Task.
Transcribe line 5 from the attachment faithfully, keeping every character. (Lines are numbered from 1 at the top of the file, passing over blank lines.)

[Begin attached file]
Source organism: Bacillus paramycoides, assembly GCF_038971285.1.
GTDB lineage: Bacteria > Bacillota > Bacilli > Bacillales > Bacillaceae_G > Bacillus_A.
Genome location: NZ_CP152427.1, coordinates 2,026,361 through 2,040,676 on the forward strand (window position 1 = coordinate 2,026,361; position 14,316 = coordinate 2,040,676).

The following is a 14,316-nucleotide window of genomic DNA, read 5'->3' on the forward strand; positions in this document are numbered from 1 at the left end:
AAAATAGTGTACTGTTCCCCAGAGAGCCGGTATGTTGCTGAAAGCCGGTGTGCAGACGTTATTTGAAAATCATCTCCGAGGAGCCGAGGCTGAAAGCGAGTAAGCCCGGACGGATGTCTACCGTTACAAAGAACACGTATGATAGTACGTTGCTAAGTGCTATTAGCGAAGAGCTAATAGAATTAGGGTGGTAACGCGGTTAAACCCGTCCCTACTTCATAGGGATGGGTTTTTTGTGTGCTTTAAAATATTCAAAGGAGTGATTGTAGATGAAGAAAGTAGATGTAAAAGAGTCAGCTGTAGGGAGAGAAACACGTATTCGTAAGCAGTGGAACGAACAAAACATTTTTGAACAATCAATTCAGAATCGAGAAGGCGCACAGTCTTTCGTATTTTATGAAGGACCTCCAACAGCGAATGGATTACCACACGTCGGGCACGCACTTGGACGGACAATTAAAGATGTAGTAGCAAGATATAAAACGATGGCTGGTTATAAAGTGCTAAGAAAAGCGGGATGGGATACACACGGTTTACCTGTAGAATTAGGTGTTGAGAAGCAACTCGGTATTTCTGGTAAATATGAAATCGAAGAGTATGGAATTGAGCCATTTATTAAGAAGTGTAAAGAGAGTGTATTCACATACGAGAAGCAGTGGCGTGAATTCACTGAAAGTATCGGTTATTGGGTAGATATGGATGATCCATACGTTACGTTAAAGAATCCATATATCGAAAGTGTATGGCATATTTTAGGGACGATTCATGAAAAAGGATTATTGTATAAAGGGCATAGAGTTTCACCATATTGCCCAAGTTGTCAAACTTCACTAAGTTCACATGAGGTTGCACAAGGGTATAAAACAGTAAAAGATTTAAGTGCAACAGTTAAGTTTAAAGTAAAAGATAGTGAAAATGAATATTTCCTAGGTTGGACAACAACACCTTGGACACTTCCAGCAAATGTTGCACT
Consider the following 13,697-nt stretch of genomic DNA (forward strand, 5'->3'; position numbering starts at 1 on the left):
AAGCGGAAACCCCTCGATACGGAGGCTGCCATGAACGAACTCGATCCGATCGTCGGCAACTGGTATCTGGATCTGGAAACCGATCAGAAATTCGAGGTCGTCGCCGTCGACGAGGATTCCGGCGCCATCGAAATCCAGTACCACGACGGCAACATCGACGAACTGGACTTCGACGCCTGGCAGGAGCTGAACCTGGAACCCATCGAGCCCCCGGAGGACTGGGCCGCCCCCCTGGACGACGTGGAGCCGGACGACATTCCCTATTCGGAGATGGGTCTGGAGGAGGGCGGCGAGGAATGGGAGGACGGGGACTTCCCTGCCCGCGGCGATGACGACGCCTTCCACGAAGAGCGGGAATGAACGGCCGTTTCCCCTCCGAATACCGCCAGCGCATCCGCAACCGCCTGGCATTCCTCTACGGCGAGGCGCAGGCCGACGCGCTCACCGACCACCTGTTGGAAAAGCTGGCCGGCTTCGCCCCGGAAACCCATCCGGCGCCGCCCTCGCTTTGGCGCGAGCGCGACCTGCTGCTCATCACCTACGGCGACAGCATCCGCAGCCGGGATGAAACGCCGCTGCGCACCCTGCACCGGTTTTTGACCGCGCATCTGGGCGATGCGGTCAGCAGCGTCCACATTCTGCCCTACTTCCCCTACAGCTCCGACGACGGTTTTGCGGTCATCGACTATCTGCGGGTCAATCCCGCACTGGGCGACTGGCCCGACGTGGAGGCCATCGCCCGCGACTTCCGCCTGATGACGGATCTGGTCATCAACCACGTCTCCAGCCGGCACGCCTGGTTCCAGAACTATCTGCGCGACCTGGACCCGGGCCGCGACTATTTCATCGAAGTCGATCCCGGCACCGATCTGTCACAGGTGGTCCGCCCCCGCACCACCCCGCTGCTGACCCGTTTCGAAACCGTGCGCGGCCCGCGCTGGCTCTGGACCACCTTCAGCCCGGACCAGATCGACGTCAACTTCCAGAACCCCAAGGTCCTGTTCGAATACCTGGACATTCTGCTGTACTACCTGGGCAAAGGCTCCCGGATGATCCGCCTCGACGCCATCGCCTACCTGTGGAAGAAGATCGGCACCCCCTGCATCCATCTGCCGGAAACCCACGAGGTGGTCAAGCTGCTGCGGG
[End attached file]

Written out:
AAAATAGTGTACTGTTCCCCAGAGAGCCGGTATGTTGCTGAAAGCCGGTGTGCAGACGTTATTTGAAAATCATCTCCGAGGAGCCGAGGCTGAAAGCGAGTAAGCCCGGACGGATGTCTACCGTTACAAAGAACACGTATGATAGTACGTTGCTAAGTGCTATTAGCGAAGAGCTAATAGAATTAGGGTGGTAACGCGGTTAAACCCGTCCCTACTTCATAGGGATGGGTTTTTTGTGTGCTTTAAAATATTCAAAGGAGTGATTGTAGATGAAGAAAGTAGATGTAAAAGAGTCAGCTGTAGGGAGAGAAACACGTATTCGTAAGCAGTGGAACGAACAAAACATTTTTGAACAATCAATTCAGAATCGAGAAGGCGCACAGTCTTTCGTATTTTATGAAGGACCTCCAACAGCGAATGGATTACCACACGTCGGGCACGCACTTGGACGGACAATTAAAGATGTAGTAGCAAGATATAAAACGATGGCTGGTTATAAAGTGCTAAGAAAAGCGGGATGGGATACACACGGTTTACCTGTAGAATTAGGTGTTGAGAAGCAACTCGGTATTTCTGGTAAATATGAAATCGAAGAGTATGGAATTGAGCCATTTATTAAGAAGTGTAAAGAGAGTGTATTCACATACGAGAAGCAGTGGCGTGAATTCACTGAAAGTATCGGTTATTGGGTAGATATGGATGATCCATACGTTACGTTAAAGAATCCATATATCGAAAGTGTATGGCATATTTTAGGGACGATTCATGAAAAAGGATTATTGTATAAAGGGCATAGAGTTTCACCATATTGCCCAAGTTGTCAAACTTCACTAAGTTCACATGAGGTTGCACAAGGGTATAAAACAGTAAAAGATTTAAGTGCAACAGTTAAGTTTAAAGTAAAAGATAGTGAAAATGAATATTTCCTAGGTTGGACAACAACACCTTGGACACTTCCAGCAAATGTTGCACT